The Phoenix Coyotes still love Winnipeg, because they keep coming back year after year.
Winnipeg, meanwhile, should continue to reciprocate.
The team formerly known as the Winnipeg Jets announced yesterday that it will host an NHL exhibition game at MTS Centre this fall for the third straight year.
The Wayne Gretzky-led Desert Dogs will meet the Calgary Flames on Wednesday, Sept. 24.
"You can't keep us away," Coyotes assistant GM Brad Treliving said yesterday from Glendale, Ariz. "The history of the franchise being there is something that we recognize and think is important."
Good on the Coyotes.
One colleague hinted yesterday that Phoenix returning to Winnipeg to play an exhibition game year after year was a slap in the face. Steal our team and then line your pockets with our hard-earned money, he sniffed.
Hogwash. While it's no secret that the Coyotes make money off this venture (so much so that in 2006 they reportedly covered the entire cost of their training camp), they should be praised for not forgetting from where they came.
They should also be thanked for giving us an NHL contest year after year, even if half of the talent on the ice ends up playing in the AHL the rest of the winter. The NHL isn't coming back to these parts anytime soon, so every taste we can get until then should be savoured.
September's tilt will be Winnipeg's fifth NHL exhibition game since 1997. The previous four attracted an average attendance of nearly 13,000, although last year's clash against the Toronto Maple Leafs didn't sell out.
This year's game should bring in a solid number of fans, considering the Flames, a team that hasn't been to Winnipeg since the Jets left, will serve as the opponent.
There will be a chance to catch Jarome Iginla, Dion Phaneuf and Miikka Kiprusoff, or perhaps even Winnipeg's own Dustin Boyd, in action.
"Over the years it's a team that has developed a little bit of a following in this town," said Scott Brown of True North Sports and Entertainment.
There's an unwritten agreement that Gretzky and Calgary coach Mike Keenan will bring a healthy heaping of star power to the contest.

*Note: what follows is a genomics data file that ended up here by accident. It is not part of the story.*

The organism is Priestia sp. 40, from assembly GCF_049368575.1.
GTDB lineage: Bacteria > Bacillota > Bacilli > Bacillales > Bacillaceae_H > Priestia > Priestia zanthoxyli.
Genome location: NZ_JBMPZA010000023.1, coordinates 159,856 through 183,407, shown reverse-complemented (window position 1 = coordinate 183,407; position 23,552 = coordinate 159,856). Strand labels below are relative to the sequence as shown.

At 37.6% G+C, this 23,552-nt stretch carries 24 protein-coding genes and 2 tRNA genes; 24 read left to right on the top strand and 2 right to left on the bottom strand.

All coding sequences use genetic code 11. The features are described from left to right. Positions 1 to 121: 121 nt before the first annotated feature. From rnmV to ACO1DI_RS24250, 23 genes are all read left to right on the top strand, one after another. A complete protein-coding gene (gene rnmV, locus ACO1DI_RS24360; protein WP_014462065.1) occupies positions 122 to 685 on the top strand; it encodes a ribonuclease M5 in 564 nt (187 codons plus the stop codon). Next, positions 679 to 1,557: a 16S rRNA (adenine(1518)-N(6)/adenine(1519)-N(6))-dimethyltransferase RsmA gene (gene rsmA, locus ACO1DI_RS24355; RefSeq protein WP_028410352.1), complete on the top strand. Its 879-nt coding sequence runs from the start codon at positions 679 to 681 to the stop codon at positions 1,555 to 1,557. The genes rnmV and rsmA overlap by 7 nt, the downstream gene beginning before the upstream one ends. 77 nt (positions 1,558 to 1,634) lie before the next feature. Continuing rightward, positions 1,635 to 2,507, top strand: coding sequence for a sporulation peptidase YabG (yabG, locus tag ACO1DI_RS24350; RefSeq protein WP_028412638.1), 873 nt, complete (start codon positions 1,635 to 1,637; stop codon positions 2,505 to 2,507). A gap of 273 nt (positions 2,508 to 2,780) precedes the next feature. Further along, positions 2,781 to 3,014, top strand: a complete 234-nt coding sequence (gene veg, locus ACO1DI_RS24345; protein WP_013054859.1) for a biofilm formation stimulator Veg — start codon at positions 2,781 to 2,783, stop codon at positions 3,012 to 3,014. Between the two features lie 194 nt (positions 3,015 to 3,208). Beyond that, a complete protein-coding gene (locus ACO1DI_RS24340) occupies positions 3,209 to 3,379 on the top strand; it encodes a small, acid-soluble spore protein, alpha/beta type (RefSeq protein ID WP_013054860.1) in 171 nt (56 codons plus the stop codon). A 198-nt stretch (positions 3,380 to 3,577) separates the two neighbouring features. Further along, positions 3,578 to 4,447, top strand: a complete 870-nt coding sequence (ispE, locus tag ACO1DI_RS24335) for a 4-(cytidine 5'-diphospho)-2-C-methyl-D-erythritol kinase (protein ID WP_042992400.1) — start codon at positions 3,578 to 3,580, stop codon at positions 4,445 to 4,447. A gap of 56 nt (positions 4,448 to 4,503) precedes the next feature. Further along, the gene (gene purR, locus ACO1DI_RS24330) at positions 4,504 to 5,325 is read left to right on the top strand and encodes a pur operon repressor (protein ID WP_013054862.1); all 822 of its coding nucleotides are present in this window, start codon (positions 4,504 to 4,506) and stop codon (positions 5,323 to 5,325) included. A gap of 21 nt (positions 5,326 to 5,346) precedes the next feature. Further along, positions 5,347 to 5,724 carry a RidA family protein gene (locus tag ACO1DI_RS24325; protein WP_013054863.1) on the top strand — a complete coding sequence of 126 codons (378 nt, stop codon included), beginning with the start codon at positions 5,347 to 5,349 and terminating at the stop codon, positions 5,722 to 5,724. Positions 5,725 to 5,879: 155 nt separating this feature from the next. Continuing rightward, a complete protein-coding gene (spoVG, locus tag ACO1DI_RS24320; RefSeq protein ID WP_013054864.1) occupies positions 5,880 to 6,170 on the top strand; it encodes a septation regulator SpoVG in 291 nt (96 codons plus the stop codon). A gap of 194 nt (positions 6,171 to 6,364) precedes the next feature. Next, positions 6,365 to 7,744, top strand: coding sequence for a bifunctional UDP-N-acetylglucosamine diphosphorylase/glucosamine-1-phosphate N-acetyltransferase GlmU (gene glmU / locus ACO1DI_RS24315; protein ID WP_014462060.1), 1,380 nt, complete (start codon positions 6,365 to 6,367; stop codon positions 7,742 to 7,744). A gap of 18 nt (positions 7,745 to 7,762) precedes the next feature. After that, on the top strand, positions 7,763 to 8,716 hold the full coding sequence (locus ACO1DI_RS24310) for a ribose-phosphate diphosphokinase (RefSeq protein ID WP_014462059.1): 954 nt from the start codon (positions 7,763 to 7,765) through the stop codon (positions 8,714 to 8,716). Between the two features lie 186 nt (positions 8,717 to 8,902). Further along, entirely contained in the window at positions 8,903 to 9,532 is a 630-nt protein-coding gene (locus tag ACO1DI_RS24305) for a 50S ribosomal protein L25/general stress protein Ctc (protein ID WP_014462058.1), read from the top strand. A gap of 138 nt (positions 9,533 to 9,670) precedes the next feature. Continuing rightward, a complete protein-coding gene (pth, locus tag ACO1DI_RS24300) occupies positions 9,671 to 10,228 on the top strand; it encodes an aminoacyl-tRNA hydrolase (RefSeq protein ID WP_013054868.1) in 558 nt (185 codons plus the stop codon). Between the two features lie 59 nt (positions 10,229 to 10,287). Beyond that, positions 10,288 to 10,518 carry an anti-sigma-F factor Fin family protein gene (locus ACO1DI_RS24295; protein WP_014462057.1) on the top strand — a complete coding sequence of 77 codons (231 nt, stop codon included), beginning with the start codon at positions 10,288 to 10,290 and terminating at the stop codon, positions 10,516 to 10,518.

"And what's neat is that a year ago at that time, some of our players like Peter Mueller and Martin Hanzel, fans may not have known a lot about," he said. "Now those are up and coming names in our game."
Brown made it clear this isn't a test drive to see if the NHL can survive a return to Winnipeg.
"Three years ago we made a point of saying these games weren't about that issue," he said. "It's become more and more apparent that these games have very little to do with that issue. They're two really different things."
Sure, but it won't hurt if the place is packed. And it should be packed. The Coyotes appreciate the fact that we appreciate them. Treliving said rookies trying out for his team should play in a hockey-smart town like Winnipeg.
"It's a great hockey market," Treliving said. "They follow the game. It plays as a bit of a learning tool for our guys to be in hockey environments."
That, folks, is something we should be proud of and wear like a badge of honour. Gary Bettman can take away our team, but he can't take away our passion and knowledge of the game.
The Phoenix Coyotes recognize that. And they don't come here to get rich off our memories; they come here to make sure they never die.
For that, they should be supported.
Tickets are on sale now.
WINNIPEG'S NHL EXHIBITIONS
at MTS Centre
Date Result Attendance
Sept. 19, 2007 Toronto 3, Phoenix 2 13,417
Sept. 17, 2006 Edmonton 5, Phoenix 0 15,015
at Winnipeg Arena
Sept. 11, 2003 Minnesota 1, Vancouver 0 10,214
Sept. 19, 2002 Vancouver 3, Edmonton 2 13,233